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Publisher: Laminar Research    Genre: Flight Sim
Min OS X: Any Version    CPU: 601 @ 400 MHz    RAM: 256 MB    Hard Disk: 250 MB    Graphics: 800x600

X-Plane 6
May 29, 2002 | Tim Morgan

Click to enlarge

A water bomber heads to the rescue.

Where no one has gone before
One of X-Plane’s more unique and more exciting features is its portfolio of special situations in which it can place the player. X-Plane allows players to select from a variety of pre-determined scenarios with historical or practical significance. For starters, there’s the typical glider tow and in-flight refueling scenarios, allowing simmers to try their hands at riding a column or flying the boom. It gets more interesting, however: X-Plane includes a B-52 drop option designed for the X-15, carrier takeoff and landing situations, ship-based helipad landings, and more.

Probably the most enticing option is the four separate space-shuttle scenarios, each placing the player at a different stage of a typical space shuttle reentry and landing. Whether he or she wants to simply bring the behemoth glider in for a dead-stick landing at Edwards Air Force Base or maintain that magical glideslope as the shuttle screams through the exosphere, X-Plane offers full support for the landing procedure. Controlling a lumbering shuttle as it descends through the upper atmosphere at over Mach 5 creates a thrill previously reserved for elite NASA astronauts.

Note that X-Plane’s support for outer space is seamless — outer space is modeled whether one is flying a Saturn V or a mere Glasair. Space is not something reserved for a few special scenarios. The same is true for the situations in many other scenarios: peppered across lakes, oceans, and rivers are freight ships with helipads and aircraft carriers upon which the player can spontaneously decide to land. Flying across mountain forests will yield a few random forest fires that the player can dowse if he hops into a B-26 water bomber.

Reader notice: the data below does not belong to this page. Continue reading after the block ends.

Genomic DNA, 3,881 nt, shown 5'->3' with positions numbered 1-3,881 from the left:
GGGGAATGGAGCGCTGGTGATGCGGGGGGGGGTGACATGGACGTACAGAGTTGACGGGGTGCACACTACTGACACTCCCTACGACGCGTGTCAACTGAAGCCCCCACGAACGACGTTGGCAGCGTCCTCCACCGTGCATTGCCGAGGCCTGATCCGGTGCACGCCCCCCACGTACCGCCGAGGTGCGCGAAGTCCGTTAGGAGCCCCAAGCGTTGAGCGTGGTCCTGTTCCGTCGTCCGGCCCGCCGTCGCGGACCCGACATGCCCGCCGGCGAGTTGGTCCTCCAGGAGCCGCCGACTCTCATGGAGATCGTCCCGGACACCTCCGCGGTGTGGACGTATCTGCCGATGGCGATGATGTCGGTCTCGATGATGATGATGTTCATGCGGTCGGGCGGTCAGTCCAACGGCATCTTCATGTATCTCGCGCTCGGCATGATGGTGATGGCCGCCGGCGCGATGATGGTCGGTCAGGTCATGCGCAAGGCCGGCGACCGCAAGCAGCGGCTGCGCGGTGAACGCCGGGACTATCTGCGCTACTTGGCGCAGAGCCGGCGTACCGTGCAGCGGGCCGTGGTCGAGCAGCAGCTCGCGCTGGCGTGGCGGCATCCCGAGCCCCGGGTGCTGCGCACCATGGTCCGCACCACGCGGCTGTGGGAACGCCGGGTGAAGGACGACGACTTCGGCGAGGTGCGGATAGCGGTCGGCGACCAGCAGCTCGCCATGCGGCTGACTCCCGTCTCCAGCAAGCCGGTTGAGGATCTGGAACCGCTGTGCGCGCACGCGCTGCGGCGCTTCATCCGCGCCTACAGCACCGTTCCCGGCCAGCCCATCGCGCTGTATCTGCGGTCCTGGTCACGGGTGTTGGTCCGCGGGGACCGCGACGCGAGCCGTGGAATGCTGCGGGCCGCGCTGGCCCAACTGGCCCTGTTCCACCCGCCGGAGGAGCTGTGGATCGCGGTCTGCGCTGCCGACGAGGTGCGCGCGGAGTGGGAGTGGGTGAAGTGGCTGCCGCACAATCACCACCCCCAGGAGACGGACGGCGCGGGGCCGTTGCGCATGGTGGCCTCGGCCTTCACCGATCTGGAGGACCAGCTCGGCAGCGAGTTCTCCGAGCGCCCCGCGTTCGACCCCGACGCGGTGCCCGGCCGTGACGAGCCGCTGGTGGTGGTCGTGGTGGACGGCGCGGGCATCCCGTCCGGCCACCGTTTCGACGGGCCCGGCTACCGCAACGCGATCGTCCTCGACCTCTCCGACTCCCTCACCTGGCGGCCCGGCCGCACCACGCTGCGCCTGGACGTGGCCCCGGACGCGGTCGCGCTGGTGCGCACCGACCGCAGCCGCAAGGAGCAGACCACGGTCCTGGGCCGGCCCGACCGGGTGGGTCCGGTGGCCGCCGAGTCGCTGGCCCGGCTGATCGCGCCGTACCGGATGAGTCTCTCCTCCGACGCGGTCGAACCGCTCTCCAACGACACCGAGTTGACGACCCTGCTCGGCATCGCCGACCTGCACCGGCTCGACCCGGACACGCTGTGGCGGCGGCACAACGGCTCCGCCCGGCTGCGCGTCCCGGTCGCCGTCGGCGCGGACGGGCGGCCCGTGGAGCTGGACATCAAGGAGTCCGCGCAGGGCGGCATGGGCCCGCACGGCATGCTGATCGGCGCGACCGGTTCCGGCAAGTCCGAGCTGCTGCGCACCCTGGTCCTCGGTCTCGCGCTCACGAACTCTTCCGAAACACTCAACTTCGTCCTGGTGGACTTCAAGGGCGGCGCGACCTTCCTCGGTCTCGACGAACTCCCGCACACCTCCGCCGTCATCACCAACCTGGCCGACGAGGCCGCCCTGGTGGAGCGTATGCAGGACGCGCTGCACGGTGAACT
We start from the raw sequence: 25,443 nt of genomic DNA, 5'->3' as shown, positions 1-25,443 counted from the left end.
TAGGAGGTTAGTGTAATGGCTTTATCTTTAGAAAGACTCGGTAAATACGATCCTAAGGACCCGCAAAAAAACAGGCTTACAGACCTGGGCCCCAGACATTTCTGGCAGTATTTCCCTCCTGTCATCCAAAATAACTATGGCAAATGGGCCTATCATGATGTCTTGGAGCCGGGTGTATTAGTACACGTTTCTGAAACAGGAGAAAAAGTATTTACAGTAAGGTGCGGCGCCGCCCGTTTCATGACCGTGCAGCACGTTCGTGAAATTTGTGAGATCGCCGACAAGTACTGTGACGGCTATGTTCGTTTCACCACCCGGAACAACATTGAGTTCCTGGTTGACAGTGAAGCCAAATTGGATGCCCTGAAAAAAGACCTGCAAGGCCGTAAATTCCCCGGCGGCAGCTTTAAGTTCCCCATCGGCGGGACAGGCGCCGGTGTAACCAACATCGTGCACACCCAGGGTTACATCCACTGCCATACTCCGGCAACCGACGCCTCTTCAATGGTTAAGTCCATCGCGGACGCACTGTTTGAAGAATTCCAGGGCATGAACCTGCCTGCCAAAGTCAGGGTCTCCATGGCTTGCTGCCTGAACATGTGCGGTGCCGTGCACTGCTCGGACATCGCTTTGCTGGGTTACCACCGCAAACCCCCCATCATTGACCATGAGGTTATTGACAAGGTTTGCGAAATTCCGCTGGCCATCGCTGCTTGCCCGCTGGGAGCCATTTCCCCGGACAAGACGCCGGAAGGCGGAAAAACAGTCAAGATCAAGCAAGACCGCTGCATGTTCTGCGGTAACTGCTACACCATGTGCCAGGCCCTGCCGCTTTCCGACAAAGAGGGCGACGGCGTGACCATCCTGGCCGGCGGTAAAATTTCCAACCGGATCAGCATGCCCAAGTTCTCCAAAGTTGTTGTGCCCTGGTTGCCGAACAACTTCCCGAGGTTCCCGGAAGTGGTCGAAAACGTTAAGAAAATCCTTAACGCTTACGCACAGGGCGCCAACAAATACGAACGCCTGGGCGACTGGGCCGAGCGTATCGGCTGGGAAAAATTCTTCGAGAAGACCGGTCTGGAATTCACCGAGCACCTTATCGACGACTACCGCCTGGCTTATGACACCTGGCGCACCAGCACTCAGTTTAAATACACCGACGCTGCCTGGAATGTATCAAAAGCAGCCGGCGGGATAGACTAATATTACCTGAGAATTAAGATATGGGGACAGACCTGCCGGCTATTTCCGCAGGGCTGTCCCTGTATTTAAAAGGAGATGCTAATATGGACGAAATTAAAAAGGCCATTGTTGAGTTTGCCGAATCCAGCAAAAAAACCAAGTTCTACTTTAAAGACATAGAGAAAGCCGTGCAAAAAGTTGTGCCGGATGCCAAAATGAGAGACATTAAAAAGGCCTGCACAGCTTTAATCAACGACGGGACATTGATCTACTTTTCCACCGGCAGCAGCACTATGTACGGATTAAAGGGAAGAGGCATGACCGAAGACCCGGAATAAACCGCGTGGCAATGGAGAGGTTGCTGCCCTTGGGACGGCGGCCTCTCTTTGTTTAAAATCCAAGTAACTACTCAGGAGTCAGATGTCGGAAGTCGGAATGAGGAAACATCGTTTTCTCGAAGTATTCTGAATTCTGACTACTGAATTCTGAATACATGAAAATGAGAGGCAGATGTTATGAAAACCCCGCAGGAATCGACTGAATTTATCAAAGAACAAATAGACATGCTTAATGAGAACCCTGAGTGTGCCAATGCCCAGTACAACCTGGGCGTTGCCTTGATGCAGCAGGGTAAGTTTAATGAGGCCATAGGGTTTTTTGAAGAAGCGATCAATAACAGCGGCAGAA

A truly unique feature of X-Plane’s is its support for Mars flight. X-Plane simulates not only the planet Earth, but also has a rudimentary Martian environment included. Mars, with its low gravity and ultra-thin atmosphere, offers a number of unique challenges to advanced pilots. Obviously, your typical F-16 cannot simply take to the sky in Mars’s alien atmosphere, but X-Plane includes two vehicles designed to fly on the Red Planet, one an aircraft, the other a rocket. Also, two fictional spaceports have been placed on the surface of Mars for takeoffs and landings.

Talk the talk
No modern general-aviation sim would be complete without support for radio communication. Radio controllers direct the steady pulse of air traffic into, out of, and between airports. X-Plane does indeed have support for radio communication, and like its graphical realism, radio communication is splendid in some situations and disappointingly simplistic in others. Pilots communicate over the virtual radio using a menu system, invoked by pressing the Return key. X-Plane offers all of the usual radio commands, allowing players to file and open flight plans, get weather information from local ATIS stations, and modify their flight parameters to take changing weather patterns into account. However, radio communications are decidedly solo: there is no ground traffic coordination and other planes are never factored into ATC’s traffic pattern decisions; rather, ATC simply guides your plane in predetermined patterns. Furthermore, radio tuning is not as paramount as it is in Fly! 2K and Fly! II: the game is happy to automatically tune the radio for the player. Finally, flight plan creation, when compared to these games, is simple: players merely choose starting points, destinations, and cruising configurations.

Radio commands are relayed in print on the screen and also aurally through Apple’s speech synthesis technology, which does an acceptable job, although it occasionally mispronounces some of the more arcane jargon. In addition to useful radio communication, X-Plane plays a looping background of real-life prerecorded radio chatter. Although it adds aura, the radio chatter is merely ear candy and serves no true purpose in the game, nor does it align with the actual actions of AI airplanes as they fly from point to point.


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